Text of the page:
STATS 504. Statistical Consulting.
Section 001.
Instructor(s):
Prerequisites: Stats. 401 or 500. (3). May be elected for a total of nine credits.
Credits: (3).
Course Homepage: No homepage submitted.
Applications of statistics to problems in engineering, physical and social sciences; students will be expected to analyze data and write reports.
STATS 505 / ECON 671. Econometric Analysis I.
Section 001.
Instructor(s): Howrey
Prerequisites: Permission of instructor. (3).
Credits: (3).
Course Homepage: No homepage submitted.
This course is designed for firstyear graduate students in economics, business, and related subjects. It involves a fairly rigorous development of statistical reasoning and methods relating to hypothesis testing, estimation, and regression analysis. Students are supposed to have had a course in calculus and in introductory statistics. Knowledge of matrix algebra is required. Evaluation of students is based on midterm and final examinations and weekly assignments. Students taking this course are expected to take Economics 674 – Econometric Analysis II in the following term.
STATS 510. Mathematical Statistics I.
Section 001.
Instructor(s):
Prerequisites: Math. 450 or 451, and a course in probability or statistics. (3).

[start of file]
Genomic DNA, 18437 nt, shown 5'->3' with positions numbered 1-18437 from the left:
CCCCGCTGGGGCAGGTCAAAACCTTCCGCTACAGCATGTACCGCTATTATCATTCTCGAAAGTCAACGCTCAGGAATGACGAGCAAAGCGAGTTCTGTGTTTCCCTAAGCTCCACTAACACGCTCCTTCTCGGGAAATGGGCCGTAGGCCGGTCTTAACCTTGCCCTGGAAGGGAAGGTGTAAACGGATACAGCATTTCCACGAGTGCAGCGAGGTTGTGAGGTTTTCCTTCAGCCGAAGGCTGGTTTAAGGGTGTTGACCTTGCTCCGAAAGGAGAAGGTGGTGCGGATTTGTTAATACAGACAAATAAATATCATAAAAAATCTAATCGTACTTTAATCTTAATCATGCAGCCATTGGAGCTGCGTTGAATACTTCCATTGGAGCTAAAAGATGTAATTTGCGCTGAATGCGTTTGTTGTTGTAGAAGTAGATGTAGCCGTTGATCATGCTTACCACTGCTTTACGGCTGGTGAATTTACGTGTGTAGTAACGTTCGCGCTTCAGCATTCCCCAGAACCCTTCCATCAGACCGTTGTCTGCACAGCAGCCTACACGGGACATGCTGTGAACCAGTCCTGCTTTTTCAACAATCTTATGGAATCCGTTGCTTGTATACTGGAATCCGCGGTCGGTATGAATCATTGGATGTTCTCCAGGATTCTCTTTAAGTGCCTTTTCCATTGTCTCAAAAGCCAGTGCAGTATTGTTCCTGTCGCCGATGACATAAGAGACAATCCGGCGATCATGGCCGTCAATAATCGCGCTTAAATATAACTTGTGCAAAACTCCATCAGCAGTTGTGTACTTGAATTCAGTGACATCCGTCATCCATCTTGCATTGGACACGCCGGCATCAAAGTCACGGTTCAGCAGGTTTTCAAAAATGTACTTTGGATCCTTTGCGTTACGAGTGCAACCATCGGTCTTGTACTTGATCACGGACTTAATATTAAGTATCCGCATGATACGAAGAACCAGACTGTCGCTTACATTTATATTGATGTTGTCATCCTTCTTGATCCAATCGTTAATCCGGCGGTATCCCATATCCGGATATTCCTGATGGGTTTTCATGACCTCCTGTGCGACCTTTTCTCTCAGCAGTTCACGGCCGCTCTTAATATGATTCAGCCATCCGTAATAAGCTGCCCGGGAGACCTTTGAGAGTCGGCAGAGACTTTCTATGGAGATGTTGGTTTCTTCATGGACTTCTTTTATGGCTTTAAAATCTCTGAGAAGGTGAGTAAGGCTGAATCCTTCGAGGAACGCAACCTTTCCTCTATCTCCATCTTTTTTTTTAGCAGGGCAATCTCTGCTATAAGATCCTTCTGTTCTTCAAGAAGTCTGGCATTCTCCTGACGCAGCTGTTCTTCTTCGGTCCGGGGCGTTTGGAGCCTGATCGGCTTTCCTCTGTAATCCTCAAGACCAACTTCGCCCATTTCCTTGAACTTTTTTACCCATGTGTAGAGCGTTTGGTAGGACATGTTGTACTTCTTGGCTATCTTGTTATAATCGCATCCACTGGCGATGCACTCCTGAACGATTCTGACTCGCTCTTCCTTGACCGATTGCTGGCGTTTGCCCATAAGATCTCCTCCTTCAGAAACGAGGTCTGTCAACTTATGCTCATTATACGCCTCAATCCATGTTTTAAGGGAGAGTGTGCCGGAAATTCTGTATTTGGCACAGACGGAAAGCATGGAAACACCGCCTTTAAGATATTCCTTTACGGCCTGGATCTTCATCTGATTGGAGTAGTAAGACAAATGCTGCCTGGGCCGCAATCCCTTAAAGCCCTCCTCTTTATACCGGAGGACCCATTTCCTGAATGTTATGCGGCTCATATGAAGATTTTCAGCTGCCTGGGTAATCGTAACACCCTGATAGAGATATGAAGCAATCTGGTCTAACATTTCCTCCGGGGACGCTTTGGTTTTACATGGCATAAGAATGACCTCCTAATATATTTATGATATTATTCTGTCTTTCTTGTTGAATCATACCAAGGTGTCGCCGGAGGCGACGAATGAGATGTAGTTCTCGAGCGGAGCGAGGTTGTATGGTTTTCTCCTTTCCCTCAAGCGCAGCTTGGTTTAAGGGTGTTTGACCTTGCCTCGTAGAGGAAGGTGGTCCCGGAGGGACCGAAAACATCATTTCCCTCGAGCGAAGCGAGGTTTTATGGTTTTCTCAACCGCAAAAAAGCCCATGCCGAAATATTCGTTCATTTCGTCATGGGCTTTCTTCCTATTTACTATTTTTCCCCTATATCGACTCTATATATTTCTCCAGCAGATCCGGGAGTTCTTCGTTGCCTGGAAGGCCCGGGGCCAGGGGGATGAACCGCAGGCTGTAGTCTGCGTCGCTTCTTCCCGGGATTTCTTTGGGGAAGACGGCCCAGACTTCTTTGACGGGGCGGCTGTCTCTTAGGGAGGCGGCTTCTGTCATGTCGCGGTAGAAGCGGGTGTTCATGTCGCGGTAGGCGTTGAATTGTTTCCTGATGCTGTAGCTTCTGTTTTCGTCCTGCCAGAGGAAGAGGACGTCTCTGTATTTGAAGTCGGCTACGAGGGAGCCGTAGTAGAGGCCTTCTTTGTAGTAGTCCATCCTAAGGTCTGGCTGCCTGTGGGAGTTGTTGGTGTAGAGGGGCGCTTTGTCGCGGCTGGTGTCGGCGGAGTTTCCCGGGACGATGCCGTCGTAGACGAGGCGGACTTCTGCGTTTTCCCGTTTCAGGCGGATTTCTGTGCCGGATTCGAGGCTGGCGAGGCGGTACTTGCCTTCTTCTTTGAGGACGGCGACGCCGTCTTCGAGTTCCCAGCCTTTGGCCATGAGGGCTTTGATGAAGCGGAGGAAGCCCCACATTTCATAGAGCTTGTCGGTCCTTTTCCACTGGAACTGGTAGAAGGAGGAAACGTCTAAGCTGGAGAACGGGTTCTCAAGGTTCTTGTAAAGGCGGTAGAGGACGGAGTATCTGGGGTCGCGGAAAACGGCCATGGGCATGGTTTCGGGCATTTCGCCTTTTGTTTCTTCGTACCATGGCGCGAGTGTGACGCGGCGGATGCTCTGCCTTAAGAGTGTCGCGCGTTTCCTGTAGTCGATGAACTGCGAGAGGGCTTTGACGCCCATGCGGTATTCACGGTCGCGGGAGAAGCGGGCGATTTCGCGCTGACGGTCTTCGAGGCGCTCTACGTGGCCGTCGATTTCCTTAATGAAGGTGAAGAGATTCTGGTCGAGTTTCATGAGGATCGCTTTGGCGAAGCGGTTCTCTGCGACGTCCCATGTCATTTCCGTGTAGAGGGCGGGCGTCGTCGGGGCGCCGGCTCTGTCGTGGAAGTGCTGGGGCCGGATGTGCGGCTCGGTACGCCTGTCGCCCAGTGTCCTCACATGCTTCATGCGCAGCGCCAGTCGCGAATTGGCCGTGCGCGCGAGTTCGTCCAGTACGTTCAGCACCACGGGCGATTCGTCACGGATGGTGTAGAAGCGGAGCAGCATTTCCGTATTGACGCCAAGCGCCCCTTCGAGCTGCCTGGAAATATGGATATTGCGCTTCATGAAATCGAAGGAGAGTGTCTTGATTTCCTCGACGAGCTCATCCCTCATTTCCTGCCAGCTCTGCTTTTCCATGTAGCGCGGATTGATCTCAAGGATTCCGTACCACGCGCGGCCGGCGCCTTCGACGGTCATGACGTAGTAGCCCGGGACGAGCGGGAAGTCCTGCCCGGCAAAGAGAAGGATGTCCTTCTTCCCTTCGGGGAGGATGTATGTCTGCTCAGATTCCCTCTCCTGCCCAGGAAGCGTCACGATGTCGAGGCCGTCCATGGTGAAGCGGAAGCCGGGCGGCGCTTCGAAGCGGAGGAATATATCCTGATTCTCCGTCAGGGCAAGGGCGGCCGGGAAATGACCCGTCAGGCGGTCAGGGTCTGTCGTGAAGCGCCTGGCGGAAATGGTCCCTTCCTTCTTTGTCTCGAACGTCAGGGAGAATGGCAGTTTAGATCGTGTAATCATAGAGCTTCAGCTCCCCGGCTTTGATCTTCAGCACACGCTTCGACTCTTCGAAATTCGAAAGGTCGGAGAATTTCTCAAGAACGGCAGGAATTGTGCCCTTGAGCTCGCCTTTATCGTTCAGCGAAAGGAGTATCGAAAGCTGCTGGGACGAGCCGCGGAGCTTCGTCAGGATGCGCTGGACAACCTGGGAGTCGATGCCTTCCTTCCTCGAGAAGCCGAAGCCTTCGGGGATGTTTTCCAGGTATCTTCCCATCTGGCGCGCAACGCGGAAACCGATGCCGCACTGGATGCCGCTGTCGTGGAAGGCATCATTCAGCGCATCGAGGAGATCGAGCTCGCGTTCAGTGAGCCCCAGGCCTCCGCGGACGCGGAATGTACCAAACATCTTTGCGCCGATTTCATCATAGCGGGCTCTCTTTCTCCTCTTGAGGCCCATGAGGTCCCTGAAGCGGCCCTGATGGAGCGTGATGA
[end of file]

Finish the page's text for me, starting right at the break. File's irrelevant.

Credits: (3).
Course Homepage: No homepage submitted.
Review of probability, exponential families, sufficiency, completeness, Basu's Theorem, unbiased estimation, curved exponential families, information inequalities, conditional probability, Bayesian estimation, large sample theory.
STATS 525 / MATH 525. Probability Theory.
Section 001.
Instructor(s):
Prerequisites: Math. 450 or 451. Students with credit for Math. 425/Stat. 425 can elect Math. 525/Stat. 525 for only one credit. (3).
Credits: (3).
Course Homepage: No homepage submitted.
See Mathematics 525.001.
STATS 550 / IOE 560 / SMS 603. Bayesian Decision Analysis.
Section 001.
Instructor(s):
Prerequisites: Stats. 425. (3). CAEN lab access fee required for nonEngineering students.
Credits: (3).
Lab Fee: CAEN lab access fee required for nonEngineering students.
Course Homepage: No homepage submitted.
This course covers advanced aspects of Bayesian models and inference. Topics include a selection of the following: axiomatic development of subjective probability and utility; interpretation and assessment of personal probability and utility; formulation of Bayesian decision problems; risk functions and admissibility; likelihood principle and properties of likelihood functions; natural conjugate prior distributions; improper and finitely additive prior distributions; examples of posterior distributions, including the general regression model and contingency tables; Bayesian credible intervals and hypothesis tests; applications to a variety of decisionmaking situations; and numerical methods including importance sampling and Markov chain Monte Carlo.
STATS 575 / ECON 678. Econometric Theory I.
Section 001.
Prerequisites: Math. 417 and 425, or Econ. 671, 672, and 600. (3).
Credits: (3).
Course Homepage: http://coursetools.ummu.umich.edu/2001/fall/econ/678/001.nsf02.nsf
The purpose of this course is to develop the results of asymptotic distribution theory needed for statistical inference in econometrics and to use these results to derive the properties of various estimators and test procedures used in econometrics. The course is a prerequisite for Statistics 576 (Econometric Theory II).